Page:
While traveling the world reporting his bestseller, The Sports Gene, David Epstein encountered scientists who admitted that they were hiding data on differences between black and white subjects in their studies. It’s hard to blame them, as race is the ultimate taboo in high performance science, particularly due to the idea that athleticism and intellect are on some type of a biological teeter-totter. That damaging notion led many well-intentioned scientists to deny ethnic differences in genes altogether in effort to combat bigotry. David Epstein explains that the “teeter-totter” idea did not even arise until athleticism became associated with African Americans, and explores some of the damaging—even deadly—consequences of ignoring ethnic differences in science. With experience discussing ethnic differences in sensitive environments—including as part of a presentation in South Africa—Epstein talks about what “race” does and does not mean from a genetic perspective, and is uniquely equipped to spur an exchange of ideas that is both meaningful and comfortable.
What High Performance Science Can Teach You About Youth Sports
Despite its diminutive size, the Netherlands is a global soccer powerhouse. And no country has done a better job of tracking children who grow up to be professional players. Some of the findings as to what predicts a future-pro are intuitive, like running speed, but others are shocking. (Hint: The kid who most annoys the coach might have it figured out.) While sports science has often focused on adults and elite athletes, there is a wide array of research that can (but isn’t) being applied to youth sports. David Epstein discusses how anecdotal—and often incomplete—narratives, like that of Tiger Woods’ childhood, have come to dominate the youth sports discussion, even though the science suggests the “Tiger-path” is either unnecessary or actually detrimental to the ultimate development of most youth athletes.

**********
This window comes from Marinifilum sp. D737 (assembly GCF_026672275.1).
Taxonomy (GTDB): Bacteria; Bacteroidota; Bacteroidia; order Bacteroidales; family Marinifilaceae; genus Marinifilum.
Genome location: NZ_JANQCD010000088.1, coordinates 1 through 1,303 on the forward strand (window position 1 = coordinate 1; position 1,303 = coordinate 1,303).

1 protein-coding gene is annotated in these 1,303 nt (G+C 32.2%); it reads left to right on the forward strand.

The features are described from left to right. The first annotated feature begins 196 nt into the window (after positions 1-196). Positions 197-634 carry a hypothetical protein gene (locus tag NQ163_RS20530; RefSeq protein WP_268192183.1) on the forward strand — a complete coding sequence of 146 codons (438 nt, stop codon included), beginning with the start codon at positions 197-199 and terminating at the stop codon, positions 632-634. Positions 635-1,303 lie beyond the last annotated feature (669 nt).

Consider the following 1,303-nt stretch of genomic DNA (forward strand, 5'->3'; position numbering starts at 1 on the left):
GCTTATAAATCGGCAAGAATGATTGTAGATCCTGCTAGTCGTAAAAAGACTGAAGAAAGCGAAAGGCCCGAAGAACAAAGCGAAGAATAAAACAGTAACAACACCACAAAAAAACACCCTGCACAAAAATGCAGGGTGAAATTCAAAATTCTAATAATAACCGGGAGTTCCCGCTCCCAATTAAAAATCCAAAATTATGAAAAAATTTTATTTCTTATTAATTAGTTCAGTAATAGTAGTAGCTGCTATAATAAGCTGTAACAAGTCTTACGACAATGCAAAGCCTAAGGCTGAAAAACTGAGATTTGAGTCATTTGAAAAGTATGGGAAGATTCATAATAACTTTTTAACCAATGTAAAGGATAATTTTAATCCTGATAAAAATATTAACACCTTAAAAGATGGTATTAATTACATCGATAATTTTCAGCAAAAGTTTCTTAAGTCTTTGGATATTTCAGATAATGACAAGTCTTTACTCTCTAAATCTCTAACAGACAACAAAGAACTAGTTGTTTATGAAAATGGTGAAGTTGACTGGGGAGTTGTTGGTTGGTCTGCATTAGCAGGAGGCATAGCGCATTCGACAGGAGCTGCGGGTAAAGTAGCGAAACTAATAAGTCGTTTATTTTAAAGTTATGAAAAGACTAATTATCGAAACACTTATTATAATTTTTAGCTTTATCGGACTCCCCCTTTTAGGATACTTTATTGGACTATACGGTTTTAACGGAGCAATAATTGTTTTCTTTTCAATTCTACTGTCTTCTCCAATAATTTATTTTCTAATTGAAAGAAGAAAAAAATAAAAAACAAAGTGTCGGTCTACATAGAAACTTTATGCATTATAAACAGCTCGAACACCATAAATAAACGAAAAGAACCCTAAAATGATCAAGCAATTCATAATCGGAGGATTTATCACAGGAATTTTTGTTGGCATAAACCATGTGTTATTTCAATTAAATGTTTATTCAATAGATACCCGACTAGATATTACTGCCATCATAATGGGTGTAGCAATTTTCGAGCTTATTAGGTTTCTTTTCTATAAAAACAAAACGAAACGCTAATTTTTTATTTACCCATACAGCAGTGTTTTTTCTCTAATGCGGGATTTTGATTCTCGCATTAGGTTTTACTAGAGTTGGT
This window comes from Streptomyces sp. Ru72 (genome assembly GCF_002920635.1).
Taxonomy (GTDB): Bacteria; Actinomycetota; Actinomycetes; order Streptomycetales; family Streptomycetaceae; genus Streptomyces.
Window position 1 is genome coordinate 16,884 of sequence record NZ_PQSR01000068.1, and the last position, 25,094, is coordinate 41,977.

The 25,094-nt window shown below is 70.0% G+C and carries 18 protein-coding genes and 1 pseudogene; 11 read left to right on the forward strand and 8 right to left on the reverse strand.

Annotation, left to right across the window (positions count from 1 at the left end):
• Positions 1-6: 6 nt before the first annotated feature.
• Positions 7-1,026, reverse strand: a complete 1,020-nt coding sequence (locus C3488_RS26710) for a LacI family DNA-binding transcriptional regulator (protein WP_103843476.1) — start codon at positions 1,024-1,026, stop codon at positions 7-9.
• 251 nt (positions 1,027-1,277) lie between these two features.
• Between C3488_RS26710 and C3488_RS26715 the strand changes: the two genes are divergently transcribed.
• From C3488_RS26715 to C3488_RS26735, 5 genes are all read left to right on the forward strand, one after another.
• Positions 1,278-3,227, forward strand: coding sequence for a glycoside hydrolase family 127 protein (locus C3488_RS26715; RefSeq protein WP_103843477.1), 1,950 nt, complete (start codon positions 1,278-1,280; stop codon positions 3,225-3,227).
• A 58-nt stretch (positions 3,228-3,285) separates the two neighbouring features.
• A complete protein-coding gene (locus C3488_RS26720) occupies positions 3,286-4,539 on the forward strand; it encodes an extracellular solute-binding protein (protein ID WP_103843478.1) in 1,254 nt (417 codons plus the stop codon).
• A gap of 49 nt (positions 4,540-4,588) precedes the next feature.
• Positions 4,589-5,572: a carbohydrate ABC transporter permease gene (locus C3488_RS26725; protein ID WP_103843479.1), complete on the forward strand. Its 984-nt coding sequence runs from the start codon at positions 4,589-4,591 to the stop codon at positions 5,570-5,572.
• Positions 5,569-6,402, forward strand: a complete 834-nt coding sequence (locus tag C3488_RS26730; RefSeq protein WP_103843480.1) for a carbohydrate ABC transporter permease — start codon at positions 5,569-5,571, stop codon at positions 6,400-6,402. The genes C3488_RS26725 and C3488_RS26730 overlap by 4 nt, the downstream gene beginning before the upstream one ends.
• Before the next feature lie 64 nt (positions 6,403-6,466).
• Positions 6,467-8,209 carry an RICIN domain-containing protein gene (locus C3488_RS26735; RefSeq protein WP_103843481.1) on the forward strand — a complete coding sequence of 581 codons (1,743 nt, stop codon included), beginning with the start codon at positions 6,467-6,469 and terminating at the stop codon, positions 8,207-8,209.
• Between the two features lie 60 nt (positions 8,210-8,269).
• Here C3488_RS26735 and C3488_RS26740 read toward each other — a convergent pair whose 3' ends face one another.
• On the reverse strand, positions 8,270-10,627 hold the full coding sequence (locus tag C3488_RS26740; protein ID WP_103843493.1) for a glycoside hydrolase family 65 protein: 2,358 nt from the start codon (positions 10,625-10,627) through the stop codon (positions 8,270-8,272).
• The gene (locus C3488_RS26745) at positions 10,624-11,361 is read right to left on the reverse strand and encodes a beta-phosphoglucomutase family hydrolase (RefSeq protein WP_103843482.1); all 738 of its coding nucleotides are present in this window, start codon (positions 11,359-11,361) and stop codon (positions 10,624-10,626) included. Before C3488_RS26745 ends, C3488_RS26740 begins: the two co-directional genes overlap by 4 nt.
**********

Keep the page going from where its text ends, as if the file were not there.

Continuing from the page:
Brain Sports Science: Lessons Learned and How to Apply Them to the Classroom
How many of these twenty words can you recall in ten seconds?...Ready, go!
“Sentence grouped are twenty meaningful to much words random because are they remember chunks into easier part as of a”
Get all that? How about this time…ready, go!
“Twenty random words are much easier to remember as part of a sentence because they are grouped into meaningful chunks.”
You may have guessed that these are the same twenty words, and yet you can remember the second set far more accurately, because you’ve learned groups of words and a system of grammar that allows you to quickly make order of chaos. You are no longer remembering twenty random pieces of information, but rather just a few chunks. “Chunking” is what allows baseball hitters to intercept speeding objects that should be moving too fast for human biology to catch up, and it also enables chess masters to appear to have photograph memories, when really they’ve just learned enough chunks to be as fluent in chess as you are in English. David Epstein discusses how chunking and other work from high performance science can be used in any realm of teaching to get better results, and to instantly improve memory skills.
Calling All Students: Experiment in the Higher Ed Sandbox
College should be the place where students have the freedom to fail and test interdisciplinary ideas. Instead, similar to what has happened in the sports world, we have moved toward earlier specialization and more insular disciplines within universities. A former writer for Inside Higher Ed, David Epstein suggests this is not the way to go. Sharing his own interdisciplinary story of how trial and error in college helped him create a niche in sports writing, Epstein suggests that higher ed should be a sandbox for students to try something new, experiment, learn and progress.
In this speech, Epstein explains how experimentation should be fostered and the possibility of its use for interdisciplinary careers should be explored within the higher education system. In addition, universities vie for the most accomplished professionals and many have little interest or skill in mentoring. Pro teams have also tried this. They assume having Michael Jordan as a coach is the way to go, because he was the best player. However, doing this will always end in disaster because the elite players are often the farthest away from understanding what novices need to succeed.
Epstein offers audiences solutions to these issues, which is important now more than ever as workplaces require more specialized knowledge. These include transforming higher ed into a place for an early “sampling period” akin to the one we know works in sports, calling for more focus on mentoring that provides creativity-fostering constraints and that coaching and interdisciplinary work should be by design, not by accident.